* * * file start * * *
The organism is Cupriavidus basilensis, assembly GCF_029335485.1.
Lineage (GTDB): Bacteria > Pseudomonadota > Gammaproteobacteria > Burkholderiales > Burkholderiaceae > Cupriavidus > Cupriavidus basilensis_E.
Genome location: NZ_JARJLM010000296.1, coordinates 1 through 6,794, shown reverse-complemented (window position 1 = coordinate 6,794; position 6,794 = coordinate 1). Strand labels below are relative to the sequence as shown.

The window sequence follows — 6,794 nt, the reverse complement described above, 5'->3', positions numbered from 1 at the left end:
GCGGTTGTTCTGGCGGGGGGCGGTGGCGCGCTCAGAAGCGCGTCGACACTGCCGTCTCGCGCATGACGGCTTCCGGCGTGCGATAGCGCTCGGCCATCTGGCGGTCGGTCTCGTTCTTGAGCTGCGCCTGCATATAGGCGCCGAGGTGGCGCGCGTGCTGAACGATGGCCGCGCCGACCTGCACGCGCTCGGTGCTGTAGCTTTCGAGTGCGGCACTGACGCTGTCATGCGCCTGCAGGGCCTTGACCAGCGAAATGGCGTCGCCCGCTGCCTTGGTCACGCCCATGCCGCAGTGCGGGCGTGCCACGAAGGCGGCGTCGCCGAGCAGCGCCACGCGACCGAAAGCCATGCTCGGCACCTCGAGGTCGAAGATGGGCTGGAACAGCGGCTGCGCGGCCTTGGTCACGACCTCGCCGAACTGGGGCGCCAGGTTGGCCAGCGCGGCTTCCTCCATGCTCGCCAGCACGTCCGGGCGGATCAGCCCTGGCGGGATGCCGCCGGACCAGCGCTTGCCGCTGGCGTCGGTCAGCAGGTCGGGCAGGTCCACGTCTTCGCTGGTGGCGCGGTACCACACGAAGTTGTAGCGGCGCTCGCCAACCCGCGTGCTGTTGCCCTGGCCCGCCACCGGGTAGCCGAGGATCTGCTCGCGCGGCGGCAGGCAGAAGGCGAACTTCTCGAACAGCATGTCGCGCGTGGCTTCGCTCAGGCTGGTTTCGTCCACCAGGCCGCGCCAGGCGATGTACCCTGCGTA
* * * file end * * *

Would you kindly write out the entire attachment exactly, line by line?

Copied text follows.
The organism is Cupriavidus basilensis, assembly GCF_029335485.1.
Lineage (GTDB): Bacteria > Pseudomonadota > Gammaproteobacteria > Burkholderiales > Burkholderiaceae > Cupriavidus > Cupriavidus basilensis_E.
Genome location: NZ_JARJLM010000296.1, coordinates 1 through 6,794, shown reverse-complemented (window position 1 = coordinate 6,794; position 6,794 = coordinate 1). Strand labels below are relative to the sequence as shown.

The window sequence follows — 6,794 nt, the reverse complement described above, 5'->3', positions numbered from 1 at the left end:
GCGGTTGTTCTGGCGGGGGGCGGTGGCGCGCTCAGAAGCGCGTCGACACTGCCGTCTCGCGCATGACGGCTTCCGGCGTGCGATAGCGCTCGGCCATCTGGCGGTCGGTCTCGTTCTTGAGCTGCGCCTGCATATAGGCGCCGAGGTGGCGCGCGTGCTGAACGATGGCCGCGCCGACCTGCACGCGCTCGGTGCTGTAGCTTTCGAGTGCGGCACTGACGCTGTCATGCGCCTGCAGGGCCTTGACCAGCGAAATGGCGTCGCCCGCTGCCTTGGTCACGCCCATGCCGCAGTGCGGGCGTGCCACGAAGGCGGCGTCGCCGAGCAGCGCCACGCGACCGAAAGCCATGCTCGGCACCTCGAGGTCGAAGATGGGCTGGAACAGCGGCTGCGCGGCCTTGGTCACGACCTCGCCGAACTGGGGCGCCAGGTTGGCCAGCGCGGCTTCCTCCATGCTCGCCAGCACGTCCGGGCGGATCAGCCCTGGCGGGATGCCGCCGGACCAGCGCTTGCCGCTGGCGTCGGTCAGCAGGTCGGGCAGGTCCACGTCTTCGCTGGTGGCGCGGTACCACACGAAGTTGTAGCGGCGCTCGCCAACCCGCGTGCTGTTGCCCTGGCCCGCCACCGGGTAGCCGAGGATCTGCTCGCGCGGCGGCAGGCAGAAGGCGAACTTCTCGAACAGCATGTCGCGCGTGGCTTCGCTCAGGCTGGTTTCGTCCACCAGGCCGCGCCAGGCGATGTACCCTGCGTA